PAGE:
French lawmakers reconsider Internet piracy bill

Apr 30, 2009

(AP) -- French legislators reconsidered a bill Wednesday that would punish people who illegally download music and films by cutting off their Internet connections.

The bill was rejected in a surprise move earlier this month. Record labels and film companies had looked to the measure to boost ever-shrinking profits in the face of online file-sharing, which lets people swap without paying.

But they couldn't rally the needed support for the vote earlier this month, and it was rejected in a near-empty lower house of parliament.

The government submitted it again Wednesday, prompting a heated debate. Socialist lawmakers who oppose the measure shouted down Culture Minister Christine Albanel.

A new vote is expected Tuesday.

The measure would create a government agency to track and punish those who pirate and film on the Internet. Users would receive e-mail warnings for their first two identified offenses, a certified letter for the next, and would have their Web connection severed, for as long as one year, for any subsequent illegal downloads.

Legislators and activists who opposed the bill say it would intrude on civil liberties and be impossible to apply.

©2009 The Associated Press. All rights reserved. This material may not be published, broadcast, rewritten or redistributed.

Explore further: Surveillance a part of everyday life

add to favorites email to friend print save as pdf

Related Stories

French lawmakers reject Internet piracy bill

Apr 09, 2009

(AP) -- French lawmakers unexpectedly rejected a bill Thursday that would have cut off the Internet connections of people who repeatedly download music or films illegally.

Hollywood scores win over Pirate Bay, 4 convicted

Apr 17, 2009

(AP) -- The entertainment industry won round one Friday in a legal battle against file-sharing hub The Pirate Bay, with guilty verdicts and one-year prison sentences handed down to four men accused of running ...

Recommended for you

UK: Former reporter sentenced for phone hacking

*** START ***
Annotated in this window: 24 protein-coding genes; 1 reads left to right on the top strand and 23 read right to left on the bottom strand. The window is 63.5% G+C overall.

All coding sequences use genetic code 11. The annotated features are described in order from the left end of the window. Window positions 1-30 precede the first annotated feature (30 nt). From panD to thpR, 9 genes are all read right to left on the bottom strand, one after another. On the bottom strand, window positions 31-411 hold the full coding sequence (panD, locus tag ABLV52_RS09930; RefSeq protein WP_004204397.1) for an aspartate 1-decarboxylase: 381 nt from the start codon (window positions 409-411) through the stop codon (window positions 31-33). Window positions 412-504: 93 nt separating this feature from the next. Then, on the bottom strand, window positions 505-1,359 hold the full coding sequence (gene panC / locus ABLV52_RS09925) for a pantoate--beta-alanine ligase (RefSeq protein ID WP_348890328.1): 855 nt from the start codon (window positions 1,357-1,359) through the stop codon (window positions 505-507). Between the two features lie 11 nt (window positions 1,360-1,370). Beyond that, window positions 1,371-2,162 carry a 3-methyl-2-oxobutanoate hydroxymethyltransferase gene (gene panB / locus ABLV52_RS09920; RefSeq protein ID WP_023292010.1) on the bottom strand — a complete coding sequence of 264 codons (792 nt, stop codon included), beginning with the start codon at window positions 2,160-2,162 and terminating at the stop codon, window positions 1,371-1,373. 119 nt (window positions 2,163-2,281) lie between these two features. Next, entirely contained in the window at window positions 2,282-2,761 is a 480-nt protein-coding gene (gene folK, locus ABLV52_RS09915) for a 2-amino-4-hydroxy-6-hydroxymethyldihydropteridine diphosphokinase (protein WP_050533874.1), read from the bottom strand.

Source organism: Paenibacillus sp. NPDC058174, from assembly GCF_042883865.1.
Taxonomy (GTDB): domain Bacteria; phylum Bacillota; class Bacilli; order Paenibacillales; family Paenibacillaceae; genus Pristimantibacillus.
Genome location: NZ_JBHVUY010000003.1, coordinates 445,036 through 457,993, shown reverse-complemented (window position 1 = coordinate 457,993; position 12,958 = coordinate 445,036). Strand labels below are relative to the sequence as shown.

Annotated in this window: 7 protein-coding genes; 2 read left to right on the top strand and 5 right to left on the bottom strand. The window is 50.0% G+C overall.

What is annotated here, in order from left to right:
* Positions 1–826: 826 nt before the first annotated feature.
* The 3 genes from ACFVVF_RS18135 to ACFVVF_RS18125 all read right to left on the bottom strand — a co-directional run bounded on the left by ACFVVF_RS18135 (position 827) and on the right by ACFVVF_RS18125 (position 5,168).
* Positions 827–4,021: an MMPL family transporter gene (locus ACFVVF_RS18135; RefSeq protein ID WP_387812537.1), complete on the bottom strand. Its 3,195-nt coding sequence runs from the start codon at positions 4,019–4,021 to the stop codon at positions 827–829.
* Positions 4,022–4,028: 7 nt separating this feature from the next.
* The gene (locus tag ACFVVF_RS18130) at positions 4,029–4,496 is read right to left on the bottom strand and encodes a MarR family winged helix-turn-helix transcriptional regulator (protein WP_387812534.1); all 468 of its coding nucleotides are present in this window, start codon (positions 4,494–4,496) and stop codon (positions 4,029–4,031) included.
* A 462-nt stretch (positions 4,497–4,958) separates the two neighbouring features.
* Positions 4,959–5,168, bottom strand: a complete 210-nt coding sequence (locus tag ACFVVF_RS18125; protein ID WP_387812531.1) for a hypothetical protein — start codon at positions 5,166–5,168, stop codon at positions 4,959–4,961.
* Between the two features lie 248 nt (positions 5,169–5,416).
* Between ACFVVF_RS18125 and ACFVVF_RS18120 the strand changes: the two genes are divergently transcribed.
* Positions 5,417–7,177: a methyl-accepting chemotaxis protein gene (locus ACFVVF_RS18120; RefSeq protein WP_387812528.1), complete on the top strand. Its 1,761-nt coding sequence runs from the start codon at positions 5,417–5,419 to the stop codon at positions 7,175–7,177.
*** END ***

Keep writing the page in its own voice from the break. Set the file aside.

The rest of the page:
5 hours ago

(AP)—A former British tabloid reporter was given a 10-month suspended prison sentence Thursday for his role in the long-running phone hacking scandal that shook Rupert Murdoch's media empire.

Evaluating system security by analyzing spam volume

6 hours ago

The Center for Research on Electronic Commerce (CREC) at The University of Texas at Austin is working to protect consumer data by using a company's spam volume to evaluate its security vulnerability through the SpamRankings.net ...

Surveillance a part of everyday life

7 hours ago

Details of casual conversations and a comprehensive store of 'deleted' information were just some of what Victoria University of Wellington students found during a project to uncover what records companies ...

European Central Bank hit by data theft

7 hours ago

(AP)—The European Central Bank said Thursday that email addresses and other contact information have been stolen from a database that serves its public website, though it stressed that no internal systems or market-sensitive ...

Twitter admits to diversity problem in workforce

10 hours ago

(AP)—Twitter acknowledged Wednesday that it has been hiring too many white and Asian men to fill high-paying technology jobs, just like several other major companies in Silicon Valley.

Social Security spent $300M on 'IT boondoggle'

21 hours ago

(AP)—Six years ago the Social Security Administration embarked on an aggressive plan to replace outdated computer systems overwhelmed by a growing flood of disability claims.

User comments : 0